Increasing “Nones” and Shrinking Faith – Is It As Bad As It Sounds?

By Andrew Hess

If you’ve seen the headlines, you may be concerned. A new survey conducted by the Pew Research Center’s Forum on Religion and Public Life1 found the number of Americans who identify with no particular religion is increasing:

– 20% of U.S. adults (32% under 30) now describe themselves as religiously unaffiliated, marking the highest percentage of such adults – often called “nones”2 – of any Pew poll to date.

– This is an increase since Pew’s 2007 Landscape Survey3 which found that only 16% of American adults described themselves as unaffiliated with any particular religion.

But are the headlines accurate in describing this shift as “steep” and “dramatic”? And are “nones” really turning from faith?

About Stan Guthrie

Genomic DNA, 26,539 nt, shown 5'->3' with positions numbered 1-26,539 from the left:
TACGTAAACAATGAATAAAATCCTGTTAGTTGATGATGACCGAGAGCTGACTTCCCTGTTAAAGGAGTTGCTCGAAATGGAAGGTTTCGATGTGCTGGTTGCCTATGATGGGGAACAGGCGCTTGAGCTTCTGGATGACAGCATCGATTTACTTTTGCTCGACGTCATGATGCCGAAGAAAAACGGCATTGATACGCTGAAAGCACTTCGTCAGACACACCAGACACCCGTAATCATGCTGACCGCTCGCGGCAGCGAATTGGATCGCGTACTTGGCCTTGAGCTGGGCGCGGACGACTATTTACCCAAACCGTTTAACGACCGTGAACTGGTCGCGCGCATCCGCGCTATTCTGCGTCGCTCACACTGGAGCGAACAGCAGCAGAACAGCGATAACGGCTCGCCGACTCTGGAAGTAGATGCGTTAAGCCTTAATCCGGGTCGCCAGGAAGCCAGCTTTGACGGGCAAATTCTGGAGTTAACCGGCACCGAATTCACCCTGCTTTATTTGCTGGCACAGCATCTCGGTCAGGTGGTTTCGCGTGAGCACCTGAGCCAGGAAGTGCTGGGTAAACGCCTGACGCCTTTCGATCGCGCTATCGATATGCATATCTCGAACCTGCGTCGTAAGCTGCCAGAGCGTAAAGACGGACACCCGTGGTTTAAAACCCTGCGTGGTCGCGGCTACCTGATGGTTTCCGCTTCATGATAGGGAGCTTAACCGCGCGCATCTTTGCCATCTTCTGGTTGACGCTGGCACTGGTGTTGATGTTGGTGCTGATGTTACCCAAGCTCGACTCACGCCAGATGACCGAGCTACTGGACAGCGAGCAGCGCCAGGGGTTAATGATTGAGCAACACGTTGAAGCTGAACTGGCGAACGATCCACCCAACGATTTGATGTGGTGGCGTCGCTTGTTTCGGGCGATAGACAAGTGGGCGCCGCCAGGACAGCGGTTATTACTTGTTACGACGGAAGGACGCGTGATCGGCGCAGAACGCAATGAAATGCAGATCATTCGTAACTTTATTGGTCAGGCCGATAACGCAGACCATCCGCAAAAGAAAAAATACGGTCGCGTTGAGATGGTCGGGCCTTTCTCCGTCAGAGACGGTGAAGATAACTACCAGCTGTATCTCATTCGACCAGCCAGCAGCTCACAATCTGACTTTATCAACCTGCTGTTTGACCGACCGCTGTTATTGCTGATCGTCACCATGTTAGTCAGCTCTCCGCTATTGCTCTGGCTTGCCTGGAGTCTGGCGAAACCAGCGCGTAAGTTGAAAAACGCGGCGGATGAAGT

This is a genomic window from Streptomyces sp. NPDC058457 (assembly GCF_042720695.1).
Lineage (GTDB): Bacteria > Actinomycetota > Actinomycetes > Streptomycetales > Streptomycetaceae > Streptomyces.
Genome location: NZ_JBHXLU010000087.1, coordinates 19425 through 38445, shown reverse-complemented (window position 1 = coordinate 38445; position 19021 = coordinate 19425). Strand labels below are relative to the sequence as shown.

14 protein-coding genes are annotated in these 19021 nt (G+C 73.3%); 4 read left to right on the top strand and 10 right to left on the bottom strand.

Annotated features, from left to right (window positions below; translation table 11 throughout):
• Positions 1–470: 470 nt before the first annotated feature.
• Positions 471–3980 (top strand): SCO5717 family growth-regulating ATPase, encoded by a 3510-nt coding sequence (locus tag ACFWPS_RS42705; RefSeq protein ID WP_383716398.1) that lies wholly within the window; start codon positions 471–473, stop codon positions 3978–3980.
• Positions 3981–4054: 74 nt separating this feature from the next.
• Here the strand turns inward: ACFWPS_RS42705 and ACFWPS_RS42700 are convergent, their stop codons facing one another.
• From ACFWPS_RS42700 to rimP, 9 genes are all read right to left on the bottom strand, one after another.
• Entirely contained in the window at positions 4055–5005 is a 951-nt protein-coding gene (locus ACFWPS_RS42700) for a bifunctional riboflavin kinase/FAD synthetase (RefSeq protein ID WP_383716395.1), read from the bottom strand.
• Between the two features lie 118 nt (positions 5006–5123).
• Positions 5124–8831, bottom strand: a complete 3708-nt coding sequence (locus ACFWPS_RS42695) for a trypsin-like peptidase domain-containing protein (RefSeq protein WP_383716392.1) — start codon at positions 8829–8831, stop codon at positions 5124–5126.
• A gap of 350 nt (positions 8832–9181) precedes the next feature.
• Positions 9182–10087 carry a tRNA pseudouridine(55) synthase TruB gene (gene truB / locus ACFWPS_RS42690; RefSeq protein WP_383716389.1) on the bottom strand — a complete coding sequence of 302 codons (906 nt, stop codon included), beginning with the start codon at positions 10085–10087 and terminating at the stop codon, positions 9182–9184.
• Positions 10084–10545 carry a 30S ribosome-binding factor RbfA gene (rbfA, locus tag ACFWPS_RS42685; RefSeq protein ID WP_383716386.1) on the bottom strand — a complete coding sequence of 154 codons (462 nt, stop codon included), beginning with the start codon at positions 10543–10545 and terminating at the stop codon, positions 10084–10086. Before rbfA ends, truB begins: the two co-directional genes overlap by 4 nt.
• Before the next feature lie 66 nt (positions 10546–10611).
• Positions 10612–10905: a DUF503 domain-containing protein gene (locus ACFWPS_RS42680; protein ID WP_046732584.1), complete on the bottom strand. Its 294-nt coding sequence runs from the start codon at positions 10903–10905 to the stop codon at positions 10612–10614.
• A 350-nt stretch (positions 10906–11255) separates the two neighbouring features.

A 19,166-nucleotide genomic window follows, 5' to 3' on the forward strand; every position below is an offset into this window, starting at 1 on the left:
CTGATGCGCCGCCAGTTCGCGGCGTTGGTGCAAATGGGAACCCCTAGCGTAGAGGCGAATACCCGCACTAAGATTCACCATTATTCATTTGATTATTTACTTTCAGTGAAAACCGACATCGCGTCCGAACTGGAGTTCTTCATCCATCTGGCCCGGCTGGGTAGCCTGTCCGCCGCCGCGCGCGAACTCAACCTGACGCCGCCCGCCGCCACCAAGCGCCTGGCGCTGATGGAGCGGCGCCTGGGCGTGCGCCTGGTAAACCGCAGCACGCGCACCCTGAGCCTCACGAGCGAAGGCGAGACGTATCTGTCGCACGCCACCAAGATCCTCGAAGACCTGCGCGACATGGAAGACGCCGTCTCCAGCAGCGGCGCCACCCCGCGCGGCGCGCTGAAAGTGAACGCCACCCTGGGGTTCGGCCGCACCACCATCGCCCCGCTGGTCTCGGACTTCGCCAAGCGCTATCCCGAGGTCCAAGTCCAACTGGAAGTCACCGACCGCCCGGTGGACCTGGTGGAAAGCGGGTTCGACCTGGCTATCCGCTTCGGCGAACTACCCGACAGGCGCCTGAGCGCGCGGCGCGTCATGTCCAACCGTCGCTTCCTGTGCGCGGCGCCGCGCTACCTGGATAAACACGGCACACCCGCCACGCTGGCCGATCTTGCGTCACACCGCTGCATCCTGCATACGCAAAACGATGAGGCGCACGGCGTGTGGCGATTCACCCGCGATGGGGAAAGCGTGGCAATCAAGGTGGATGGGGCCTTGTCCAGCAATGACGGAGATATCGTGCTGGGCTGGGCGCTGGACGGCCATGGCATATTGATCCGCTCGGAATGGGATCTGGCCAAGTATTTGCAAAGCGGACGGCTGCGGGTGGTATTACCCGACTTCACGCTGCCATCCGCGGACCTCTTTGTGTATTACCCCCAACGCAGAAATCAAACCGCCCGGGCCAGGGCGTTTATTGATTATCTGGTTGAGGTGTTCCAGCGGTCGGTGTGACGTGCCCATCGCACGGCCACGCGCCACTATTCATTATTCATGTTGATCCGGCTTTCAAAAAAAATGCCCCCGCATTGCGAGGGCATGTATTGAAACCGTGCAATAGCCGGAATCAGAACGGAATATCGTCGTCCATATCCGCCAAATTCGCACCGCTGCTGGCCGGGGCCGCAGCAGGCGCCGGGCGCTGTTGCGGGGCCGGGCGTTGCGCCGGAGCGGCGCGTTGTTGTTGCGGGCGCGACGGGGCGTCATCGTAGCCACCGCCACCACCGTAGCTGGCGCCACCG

Stan Guthrie is an editor at large for Christianity Today magazine and for the Chuck Colson Center for Christian Worldview. His latest book is God's Story in 66 Verses. He also is author of All that Jesus Asks: How His Questions Can Teach and Transform Us, Missions in the Third Millennium: 21 Key Trends for the 21st Century, and A Concise Guide to Bible Prophecy. He is co-author of The Sacrament of Evangelism. Besides authoring, writing, and editing books, Stan is a literary agent, bringing together good authors, good books, and good publishers. Stan writes the monthly Priorities colum for He has appeared on National Public Radio's €œTell Me More,€ WGN's Milt Rosenberg program, and many Christian shows, including The Eric Metaxas Show and Moody Radio'€™s €œNew Day Florida.€ A licensed minister and an inspirational speaker, he served as moderator for the Christian Book Expo panel discussion, Does the God of Christianity Exist, and What Difference Does It Make?
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